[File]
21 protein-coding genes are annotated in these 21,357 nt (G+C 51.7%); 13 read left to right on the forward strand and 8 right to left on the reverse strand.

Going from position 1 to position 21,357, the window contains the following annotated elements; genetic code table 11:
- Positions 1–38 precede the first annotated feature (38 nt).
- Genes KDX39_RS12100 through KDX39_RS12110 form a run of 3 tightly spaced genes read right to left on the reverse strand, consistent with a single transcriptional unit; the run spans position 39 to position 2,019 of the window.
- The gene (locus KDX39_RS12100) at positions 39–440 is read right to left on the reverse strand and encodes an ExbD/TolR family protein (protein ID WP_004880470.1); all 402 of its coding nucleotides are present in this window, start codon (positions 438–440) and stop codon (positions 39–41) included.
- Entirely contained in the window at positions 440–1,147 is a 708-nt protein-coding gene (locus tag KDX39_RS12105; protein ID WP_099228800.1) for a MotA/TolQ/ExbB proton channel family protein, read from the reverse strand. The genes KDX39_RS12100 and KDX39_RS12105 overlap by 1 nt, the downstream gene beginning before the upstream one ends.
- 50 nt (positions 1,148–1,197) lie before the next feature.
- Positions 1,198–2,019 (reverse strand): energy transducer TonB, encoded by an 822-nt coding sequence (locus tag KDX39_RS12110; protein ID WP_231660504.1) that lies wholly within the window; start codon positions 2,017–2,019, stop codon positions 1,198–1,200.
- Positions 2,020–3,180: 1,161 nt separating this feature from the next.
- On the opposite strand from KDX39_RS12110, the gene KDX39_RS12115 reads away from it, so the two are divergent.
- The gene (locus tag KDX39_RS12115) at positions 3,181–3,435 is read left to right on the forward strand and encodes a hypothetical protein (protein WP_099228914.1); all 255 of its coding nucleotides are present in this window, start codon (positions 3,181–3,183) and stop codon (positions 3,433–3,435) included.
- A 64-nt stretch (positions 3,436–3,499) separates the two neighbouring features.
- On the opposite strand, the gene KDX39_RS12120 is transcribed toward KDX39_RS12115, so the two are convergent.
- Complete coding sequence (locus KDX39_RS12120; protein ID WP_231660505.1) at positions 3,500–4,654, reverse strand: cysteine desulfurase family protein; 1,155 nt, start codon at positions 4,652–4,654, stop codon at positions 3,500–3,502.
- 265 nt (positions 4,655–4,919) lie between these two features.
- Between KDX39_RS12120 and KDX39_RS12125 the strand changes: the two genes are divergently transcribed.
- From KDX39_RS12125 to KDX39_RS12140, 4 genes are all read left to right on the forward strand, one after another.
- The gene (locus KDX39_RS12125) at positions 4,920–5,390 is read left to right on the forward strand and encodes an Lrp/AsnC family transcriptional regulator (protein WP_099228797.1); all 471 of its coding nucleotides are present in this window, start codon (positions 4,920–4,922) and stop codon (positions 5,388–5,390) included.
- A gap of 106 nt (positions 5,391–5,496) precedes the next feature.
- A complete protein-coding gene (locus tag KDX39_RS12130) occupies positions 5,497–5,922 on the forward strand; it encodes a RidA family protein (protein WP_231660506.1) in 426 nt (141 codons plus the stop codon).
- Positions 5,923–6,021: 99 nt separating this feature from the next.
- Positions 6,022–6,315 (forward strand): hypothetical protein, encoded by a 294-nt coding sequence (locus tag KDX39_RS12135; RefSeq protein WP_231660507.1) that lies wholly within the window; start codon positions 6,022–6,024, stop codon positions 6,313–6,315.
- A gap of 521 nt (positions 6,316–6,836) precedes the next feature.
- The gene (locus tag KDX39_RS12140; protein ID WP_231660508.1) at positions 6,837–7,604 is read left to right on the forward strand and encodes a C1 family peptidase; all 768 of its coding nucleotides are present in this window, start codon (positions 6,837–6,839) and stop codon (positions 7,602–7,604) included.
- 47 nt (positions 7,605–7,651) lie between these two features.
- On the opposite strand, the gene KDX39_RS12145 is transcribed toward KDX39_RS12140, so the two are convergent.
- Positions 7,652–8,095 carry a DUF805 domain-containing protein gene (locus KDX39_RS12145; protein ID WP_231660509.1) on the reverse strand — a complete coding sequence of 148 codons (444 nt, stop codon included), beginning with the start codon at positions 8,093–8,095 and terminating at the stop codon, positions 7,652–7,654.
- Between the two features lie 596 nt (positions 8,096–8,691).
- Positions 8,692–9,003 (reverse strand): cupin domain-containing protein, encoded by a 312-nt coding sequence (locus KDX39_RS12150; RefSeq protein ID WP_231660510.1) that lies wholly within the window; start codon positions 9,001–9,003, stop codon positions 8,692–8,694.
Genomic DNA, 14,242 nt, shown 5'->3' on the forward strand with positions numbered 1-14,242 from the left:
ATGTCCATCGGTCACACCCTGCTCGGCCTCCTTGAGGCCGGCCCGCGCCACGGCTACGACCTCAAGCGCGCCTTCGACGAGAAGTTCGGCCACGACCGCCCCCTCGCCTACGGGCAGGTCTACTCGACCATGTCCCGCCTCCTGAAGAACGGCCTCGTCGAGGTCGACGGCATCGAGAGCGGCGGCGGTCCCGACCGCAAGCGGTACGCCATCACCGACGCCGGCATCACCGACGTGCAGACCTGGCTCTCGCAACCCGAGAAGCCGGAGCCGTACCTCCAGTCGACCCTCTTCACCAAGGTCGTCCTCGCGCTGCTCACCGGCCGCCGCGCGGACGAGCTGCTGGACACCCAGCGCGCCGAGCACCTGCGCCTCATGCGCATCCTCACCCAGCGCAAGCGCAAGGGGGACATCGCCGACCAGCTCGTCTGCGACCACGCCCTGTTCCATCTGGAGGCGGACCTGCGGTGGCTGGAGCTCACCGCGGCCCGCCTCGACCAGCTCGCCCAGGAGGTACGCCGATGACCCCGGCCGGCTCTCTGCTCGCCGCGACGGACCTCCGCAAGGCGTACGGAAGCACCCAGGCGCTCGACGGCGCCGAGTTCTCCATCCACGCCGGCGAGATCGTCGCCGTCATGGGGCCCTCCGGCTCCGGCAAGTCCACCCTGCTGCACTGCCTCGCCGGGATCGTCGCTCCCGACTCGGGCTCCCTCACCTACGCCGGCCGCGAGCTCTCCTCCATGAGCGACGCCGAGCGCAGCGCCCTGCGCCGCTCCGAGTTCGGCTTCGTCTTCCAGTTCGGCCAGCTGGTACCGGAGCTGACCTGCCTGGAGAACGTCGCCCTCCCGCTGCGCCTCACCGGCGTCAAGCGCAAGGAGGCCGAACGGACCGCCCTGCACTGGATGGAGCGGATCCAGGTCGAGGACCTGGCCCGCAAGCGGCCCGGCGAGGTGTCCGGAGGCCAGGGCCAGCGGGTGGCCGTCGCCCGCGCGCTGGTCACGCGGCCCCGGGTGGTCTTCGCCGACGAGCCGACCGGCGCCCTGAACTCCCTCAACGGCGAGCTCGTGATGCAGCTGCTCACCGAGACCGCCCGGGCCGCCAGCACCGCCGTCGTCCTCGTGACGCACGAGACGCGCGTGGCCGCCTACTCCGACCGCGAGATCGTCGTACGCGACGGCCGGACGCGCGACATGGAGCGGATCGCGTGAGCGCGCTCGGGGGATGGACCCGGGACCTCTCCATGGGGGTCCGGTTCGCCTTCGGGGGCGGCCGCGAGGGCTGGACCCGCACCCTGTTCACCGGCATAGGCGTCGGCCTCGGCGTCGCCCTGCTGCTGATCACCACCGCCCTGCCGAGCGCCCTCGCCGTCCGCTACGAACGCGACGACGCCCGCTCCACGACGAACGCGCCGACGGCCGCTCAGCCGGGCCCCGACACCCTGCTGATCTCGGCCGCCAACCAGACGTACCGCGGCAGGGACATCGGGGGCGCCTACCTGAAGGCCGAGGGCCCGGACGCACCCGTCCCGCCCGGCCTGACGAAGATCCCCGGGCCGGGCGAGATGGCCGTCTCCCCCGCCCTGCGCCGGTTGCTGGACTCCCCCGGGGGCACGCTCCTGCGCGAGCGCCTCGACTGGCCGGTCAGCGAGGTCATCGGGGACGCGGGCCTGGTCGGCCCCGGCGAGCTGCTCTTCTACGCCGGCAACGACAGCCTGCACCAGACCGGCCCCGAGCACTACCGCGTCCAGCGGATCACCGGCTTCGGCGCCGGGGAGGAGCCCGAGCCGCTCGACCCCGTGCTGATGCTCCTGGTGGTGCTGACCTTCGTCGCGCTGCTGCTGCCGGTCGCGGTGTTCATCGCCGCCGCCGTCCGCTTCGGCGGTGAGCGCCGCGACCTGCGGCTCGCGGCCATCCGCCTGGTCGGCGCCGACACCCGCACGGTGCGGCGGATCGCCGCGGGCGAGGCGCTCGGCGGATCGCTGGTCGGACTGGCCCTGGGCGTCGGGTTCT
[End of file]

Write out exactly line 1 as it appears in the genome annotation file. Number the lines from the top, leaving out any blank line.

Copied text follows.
21 protein-coding genes are annotated in these 21,357 nt (G+C 51.7%); 13 read left to right on the forward strand and 8 right to left on the reverse strand.